Again, I waited another hour or so (back at my information desk). By this time, everyone in the area had "cleared out" of the waiting room, the lights were shut out and staff were locking up and leaving. It became obvious that this was not "the norm" and that Dad should've been transferred somewhere else by now, as this department was obviously just a "daytime" operation. My brother arrived after work and he, too, was concerned about the "arrrangements" being made for Dad.We just really weren't comfortable with "setttling" for anything but the critical care he was scheduled to receive.

It was nearly 5:45 and I was growing increasingly anxious - a woman suggested that I "remind" the nurses that we were waiting to see Dad, as "they probably forgot about you". Yep, they had.

After nearly 12 hours and many tears, we finally got so see Dad for a brief moment. They'd warned us that it would be "shocking" - that he had breathing tubes and all kinds of other stuff in him. But it wasn't. He looked good to me - good color and just like my "Papa". I know how to read some of the charts and it seemed like he was reasonably stable. After Mom's ordeal, preparing for "the worst" has taken on a whole new meaning. I stayed composed and just gave Dad a soft rub on the hand before we left - we didn't want to "jeopardize" his care by "visiting" too early.

I didn't sleep much last night and probably won't tonight...until he's breathing on his own and conscious, it's pins and needles. But the worst is over and I think someone was on our side, looking out for us.

I'm off to the hospital now, so won't be able to respond to comments (that I appreciate more than you could ever know).

Deb
xo

8 Comments:

Anonymous kelly said...

I don't know whats to say, what a horrible experience. Your recent experiences with the health care system with your mom and your dad must leave you so exhausted and disillusioned with our health care system. I am one of those rare people that (so far) have never had a bad experience with our system). Once when I had a problem and dropped in to make an appointment with my doctor, they squeezed me in and I was at the hospital getting a C.T. scan within 2 hours. I feel so bad for what you and your family have had to deal with. Best wishes to your dad and you.

12:00 PM  
Blogger Gledwood said...

Thank God everything seems to have gone OK!

That photo of the empty desk could have come straight from ... yes! A British hospital!!

You seem to get an amazing "fall" out in Canada... scarlet leaves on the trees! I found a blog with pictures of bright red maple-like leaves just now... and highlighted it on my one... our trees go gold but bearly ever bright red!!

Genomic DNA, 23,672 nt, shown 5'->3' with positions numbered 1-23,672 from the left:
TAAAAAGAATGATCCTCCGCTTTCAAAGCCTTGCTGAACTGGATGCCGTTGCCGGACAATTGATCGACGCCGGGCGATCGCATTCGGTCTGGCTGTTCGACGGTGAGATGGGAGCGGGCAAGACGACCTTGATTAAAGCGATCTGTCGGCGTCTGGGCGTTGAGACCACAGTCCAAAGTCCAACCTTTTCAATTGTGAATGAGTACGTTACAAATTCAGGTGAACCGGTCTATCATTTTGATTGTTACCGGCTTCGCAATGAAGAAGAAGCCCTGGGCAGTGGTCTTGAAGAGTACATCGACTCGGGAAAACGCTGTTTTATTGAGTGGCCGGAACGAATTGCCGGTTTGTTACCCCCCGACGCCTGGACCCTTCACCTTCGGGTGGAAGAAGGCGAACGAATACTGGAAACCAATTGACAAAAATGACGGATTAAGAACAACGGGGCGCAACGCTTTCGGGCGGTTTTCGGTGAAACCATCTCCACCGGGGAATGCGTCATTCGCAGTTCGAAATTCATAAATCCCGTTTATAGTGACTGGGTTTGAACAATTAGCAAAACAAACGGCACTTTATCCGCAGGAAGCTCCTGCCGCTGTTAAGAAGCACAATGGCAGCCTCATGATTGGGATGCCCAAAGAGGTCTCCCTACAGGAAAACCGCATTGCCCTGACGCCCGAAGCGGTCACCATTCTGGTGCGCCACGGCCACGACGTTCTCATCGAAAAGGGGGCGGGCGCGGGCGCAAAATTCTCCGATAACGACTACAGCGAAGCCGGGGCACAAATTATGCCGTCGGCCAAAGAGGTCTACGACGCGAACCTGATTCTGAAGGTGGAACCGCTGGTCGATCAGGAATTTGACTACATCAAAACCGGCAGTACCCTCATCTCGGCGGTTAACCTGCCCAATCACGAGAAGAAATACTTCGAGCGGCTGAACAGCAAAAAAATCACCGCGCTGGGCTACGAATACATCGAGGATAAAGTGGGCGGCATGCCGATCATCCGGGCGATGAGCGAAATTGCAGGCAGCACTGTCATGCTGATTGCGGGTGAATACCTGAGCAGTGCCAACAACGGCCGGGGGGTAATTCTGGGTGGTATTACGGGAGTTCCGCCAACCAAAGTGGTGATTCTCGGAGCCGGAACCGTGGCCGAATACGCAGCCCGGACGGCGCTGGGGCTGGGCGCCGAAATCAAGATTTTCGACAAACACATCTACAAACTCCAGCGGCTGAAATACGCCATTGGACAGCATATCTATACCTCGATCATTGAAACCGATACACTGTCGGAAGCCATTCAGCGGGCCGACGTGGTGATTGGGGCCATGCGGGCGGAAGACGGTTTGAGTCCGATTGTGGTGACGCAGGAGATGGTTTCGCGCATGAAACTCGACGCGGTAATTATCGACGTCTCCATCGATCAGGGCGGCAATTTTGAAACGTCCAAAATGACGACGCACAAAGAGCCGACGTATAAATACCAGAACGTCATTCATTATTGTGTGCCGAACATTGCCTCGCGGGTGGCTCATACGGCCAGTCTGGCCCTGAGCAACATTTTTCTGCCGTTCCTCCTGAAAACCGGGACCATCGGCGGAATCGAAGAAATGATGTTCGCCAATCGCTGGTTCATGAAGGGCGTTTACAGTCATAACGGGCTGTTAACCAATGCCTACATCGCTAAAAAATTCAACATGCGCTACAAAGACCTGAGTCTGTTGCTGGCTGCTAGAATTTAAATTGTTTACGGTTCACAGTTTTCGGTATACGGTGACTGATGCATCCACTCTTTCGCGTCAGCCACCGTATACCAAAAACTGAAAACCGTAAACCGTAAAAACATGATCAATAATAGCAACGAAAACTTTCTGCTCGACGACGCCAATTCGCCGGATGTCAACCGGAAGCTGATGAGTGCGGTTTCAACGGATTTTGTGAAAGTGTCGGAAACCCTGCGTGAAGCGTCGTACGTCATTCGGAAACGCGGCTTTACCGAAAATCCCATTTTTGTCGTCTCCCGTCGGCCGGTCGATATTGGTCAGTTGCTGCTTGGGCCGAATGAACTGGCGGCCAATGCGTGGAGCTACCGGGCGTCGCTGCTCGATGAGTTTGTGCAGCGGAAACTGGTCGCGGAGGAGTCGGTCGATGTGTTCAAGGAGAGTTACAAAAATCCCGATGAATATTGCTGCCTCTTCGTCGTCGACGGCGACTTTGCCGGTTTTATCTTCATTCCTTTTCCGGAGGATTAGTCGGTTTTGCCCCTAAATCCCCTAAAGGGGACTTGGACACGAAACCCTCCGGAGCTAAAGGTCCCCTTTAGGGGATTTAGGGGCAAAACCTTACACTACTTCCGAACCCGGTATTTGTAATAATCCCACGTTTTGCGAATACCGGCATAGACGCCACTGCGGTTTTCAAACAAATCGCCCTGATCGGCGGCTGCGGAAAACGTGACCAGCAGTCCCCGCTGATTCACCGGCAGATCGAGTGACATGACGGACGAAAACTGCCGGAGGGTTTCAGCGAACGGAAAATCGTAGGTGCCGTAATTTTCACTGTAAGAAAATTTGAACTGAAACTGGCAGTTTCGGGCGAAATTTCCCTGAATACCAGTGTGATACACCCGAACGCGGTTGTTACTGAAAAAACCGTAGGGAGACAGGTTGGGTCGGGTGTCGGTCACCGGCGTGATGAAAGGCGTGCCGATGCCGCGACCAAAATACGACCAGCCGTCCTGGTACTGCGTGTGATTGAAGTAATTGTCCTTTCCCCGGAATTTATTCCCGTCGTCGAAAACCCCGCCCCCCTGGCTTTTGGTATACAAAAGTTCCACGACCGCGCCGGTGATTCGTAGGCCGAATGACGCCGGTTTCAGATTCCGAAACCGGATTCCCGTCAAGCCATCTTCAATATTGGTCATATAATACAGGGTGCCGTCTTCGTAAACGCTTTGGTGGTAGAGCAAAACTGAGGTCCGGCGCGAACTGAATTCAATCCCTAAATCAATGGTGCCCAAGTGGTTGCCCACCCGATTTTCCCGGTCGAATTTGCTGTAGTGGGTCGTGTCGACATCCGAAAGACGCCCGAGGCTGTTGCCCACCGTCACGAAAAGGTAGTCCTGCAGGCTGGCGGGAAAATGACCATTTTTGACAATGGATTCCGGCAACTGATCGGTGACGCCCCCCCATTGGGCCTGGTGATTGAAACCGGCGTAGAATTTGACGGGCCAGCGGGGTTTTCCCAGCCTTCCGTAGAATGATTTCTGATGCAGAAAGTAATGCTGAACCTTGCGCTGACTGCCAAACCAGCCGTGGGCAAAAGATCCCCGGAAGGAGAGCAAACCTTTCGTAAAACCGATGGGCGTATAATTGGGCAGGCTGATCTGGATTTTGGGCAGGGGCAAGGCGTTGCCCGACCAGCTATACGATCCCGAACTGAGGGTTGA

Well I was just looking at a world map on day/night setting and was surprised to see it's still daylight in Vancouver. It's ten past one in the morning here!!

Take care Debs

Gleds
xx

5:10 PM  
Blogger Toccata said...

Oh, Deb I am so sorry for what you have had to go through not only today but this past year. I'm grateful you were able to finally see your father. Take care and know we're all here rooting for you, your father and your family. By the time you read this an email will have made it your way.

5:45 PM  
Blogger busterp said...

Thinking of you way over here in Illinois. Wish you the best.

7:13 PM  
Blogger Barbara Bruederlin said...

Thank you so much for taking the time to let us know how your dad is doing, Deb. You know that we are all thinking of your family and worrying about him.

What an exhausting and worrisome day for you. How you kept it together for so long, on top of all you have been through this past year or so, is amazing to me and a testiment to your incredible strength.

I'm so very sorry for your friend who lost her mother. Your presence and your support must have been a great comfort to her and could not have come at a better time.

I do love how you manned the information desk (and very well too)! You are my hero!

8:04 AM  
Blogger aka k said...

Like gledwood said. How is it that things like hospitals get worse in our highly developed countries instead of better?

So glad your Dad has come through the op. Hope the recovery is rapid.

k

7:05 AM  
Blogger TK Kerouac said...

Great to hear your dad has come out of the surgery ok Deb, Take care of yourself, ox

8:30 AM  
Blogger Deb said...

kelly...you're one of the lucky ones. It's gotten worse since last, post...unbelievably worse. But, what can we do?...we're at their mercy in there so we just have to hope for a speedy recovery. Thanks for the kind words. ;)

gled...sorry I haven't been around to "visit"...things should calm down soon. Thanks for being here.

tc...oh dear, email. I guess I better go check that at some point too (I do that about once a week during a GOOD week!). Thank you, your support means the world to me.

busterp...your face always just has an instant cheering affect. Thanks.

Barb...thank you so much. I figured I might as well do something useful, rather than just sit and worry.

aka...honestly, it sometimes feels like third world care. It's deteriorating to an unbelievably bad state. I'm going to post more on it (when time permits). Thanks for popping by. :)

tk...I'm trying, that's all I can do right now. It's a very trying time right now but I think we'll be o.k.
Thanks for your ongoing support.

10:42 AM